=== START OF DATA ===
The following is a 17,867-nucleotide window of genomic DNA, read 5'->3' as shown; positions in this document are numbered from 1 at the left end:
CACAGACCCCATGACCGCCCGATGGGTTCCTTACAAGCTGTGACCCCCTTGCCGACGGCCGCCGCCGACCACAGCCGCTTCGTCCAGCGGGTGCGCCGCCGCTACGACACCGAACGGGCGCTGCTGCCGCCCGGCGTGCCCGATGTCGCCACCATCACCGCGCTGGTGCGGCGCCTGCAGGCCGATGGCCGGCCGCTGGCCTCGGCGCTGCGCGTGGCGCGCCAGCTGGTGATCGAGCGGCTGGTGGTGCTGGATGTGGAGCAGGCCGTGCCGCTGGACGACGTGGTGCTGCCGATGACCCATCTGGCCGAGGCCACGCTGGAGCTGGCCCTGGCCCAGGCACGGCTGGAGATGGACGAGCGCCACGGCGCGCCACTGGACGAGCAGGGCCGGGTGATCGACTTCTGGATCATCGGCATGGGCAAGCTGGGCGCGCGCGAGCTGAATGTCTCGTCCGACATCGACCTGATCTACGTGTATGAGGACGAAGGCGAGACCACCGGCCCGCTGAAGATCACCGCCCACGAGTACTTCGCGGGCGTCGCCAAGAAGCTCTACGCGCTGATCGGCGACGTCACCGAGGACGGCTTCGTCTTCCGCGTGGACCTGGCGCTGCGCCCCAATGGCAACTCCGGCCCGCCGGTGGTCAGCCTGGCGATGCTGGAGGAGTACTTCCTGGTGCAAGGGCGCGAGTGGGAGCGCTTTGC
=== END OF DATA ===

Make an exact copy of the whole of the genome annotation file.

The following is a 17,867-nucleotide window of genomic DNA, read 5'->3' as shown; positions in this document are numbered from 1 at the left end:
CACAGACCCCATGACCGCCCGATGGGTTCCTTACAAGCTGTGACCCCCTTGCCGACGGCCGCCGCCGACCACAGCCGCTTCGTCCAGCGGGTGCGCCGCCGCTACGACACCGAACGGGCGCTGCTGCCGCCCGGCGTGCCCGATGTCGCCACCATCACCGCGCTGGTGCGGCGCCTGCAGGCCGATGGCCGGCCGCTGGCCTCGGCGCTGCGCGTGGCGCGCCAGCTGGTGATCGAGCGGCTGGTGGTGCTGGATGTGGAGCAGGCCGTGCCGCTGGACGACGTGGTGCTGCCGATGACCCATCTGGCCGAGGCCACGCTGGAGCTGGCCCTGGCCCAGGCACGGCTGGAGATGGACGAGCGCCACGGCGCGCCACTGGACGAGCAGGGCCGGGTGATCGACTTCTGGATCATCGGCATGGGCAAGCTGGGCGCGCGCGAGCTGAATGTCTCGTCCGACATCGACCTGATCTACGTGTATGAGGACGAAGGCGAGACCACCGGCCCGCTGAAGATCACCGCCCACGAGTACTTCGCGGGCGTCGCCAAGAAGCTCTACGCGCTGATCGGCGACGTCACCGAGGACGGCTTCGTCTTCCGCGTGGACCTGGCGCTGCGCCCCAATGGCAACTCCGGCCCGCCGGTGGTCAGCCTGGCGATGCTGGAGGAGTACTTCCTGGTGCAAGGGCGCGAGTGGGAGCGCTTTGC